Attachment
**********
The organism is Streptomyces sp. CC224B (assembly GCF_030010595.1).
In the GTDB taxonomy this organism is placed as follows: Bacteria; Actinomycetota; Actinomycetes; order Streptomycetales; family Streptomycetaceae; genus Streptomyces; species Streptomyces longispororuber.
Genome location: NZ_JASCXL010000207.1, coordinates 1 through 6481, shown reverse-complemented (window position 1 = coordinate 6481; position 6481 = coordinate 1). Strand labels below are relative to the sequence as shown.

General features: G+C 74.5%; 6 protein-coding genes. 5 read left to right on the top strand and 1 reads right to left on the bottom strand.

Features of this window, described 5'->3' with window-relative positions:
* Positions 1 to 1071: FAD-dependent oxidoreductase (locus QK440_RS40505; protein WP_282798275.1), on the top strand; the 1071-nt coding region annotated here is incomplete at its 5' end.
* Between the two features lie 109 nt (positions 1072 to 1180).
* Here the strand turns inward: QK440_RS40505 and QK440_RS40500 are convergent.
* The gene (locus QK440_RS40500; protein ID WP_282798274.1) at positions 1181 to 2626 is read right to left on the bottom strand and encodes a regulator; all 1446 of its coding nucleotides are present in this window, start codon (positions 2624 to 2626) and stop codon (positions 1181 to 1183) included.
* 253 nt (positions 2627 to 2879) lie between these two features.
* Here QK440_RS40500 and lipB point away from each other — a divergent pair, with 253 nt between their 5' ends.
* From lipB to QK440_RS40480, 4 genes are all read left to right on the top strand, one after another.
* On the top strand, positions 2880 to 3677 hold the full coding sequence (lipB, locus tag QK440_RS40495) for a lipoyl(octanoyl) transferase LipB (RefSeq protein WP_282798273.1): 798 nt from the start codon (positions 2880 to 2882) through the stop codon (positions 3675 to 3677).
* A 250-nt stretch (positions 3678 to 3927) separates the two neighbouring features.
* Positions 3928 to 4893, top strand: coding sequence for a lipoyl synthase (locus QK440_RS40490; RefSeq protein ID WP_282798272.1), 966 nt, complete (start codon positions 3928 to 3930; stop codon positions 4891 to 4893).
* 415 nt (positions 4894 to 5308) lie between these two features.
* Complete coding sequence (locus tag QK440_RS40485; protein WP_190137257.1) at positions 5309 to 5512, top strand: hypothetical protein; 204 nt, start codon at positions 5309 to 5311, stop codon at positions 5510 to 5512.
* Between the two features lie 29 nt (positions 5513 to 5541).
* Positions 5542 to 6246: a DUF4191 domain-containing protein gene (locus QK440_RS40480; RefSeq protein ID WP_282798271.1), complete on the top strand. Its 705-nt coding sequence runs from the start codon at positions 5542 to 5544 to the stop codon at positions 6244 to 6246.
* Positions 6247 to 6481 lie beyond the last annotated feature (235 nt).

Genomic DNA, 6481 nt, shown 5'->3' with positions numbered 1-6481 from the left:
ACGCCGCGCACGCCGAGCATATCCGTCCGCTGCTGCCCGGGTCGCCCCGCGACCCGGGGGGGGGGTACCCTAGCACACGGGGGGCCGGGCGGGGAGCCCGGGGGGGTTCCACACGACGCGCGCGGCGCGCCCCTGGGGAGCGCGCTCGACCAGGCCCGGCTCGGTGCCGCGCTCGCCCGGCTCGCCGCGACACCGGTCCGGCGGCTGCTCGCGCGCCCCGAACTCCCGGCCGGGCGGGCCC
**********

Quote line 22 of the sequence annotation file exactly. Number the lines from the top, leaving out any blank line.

ACGCCGCGCACGCCGAGCATATCCGTCCGCTGCTGCCCGGGTCGCCCCGCGACCCGGGGGGGGGGTACCCTAGCACACGGGGGGCCGGGCGGGGAGCCCGGGGGGGTTCCACACGACGCGCGCGGCGCGCCCCTGGGGAGCGCGCTCGACCAGGCCCGGCTCGGTGCCGCGCTCGCCCGGCTCGCCGCGACACCGGTCCGGCGGCTGCTCGCGCGCCCCGAACTCCCGGCCGGGCGGGCCC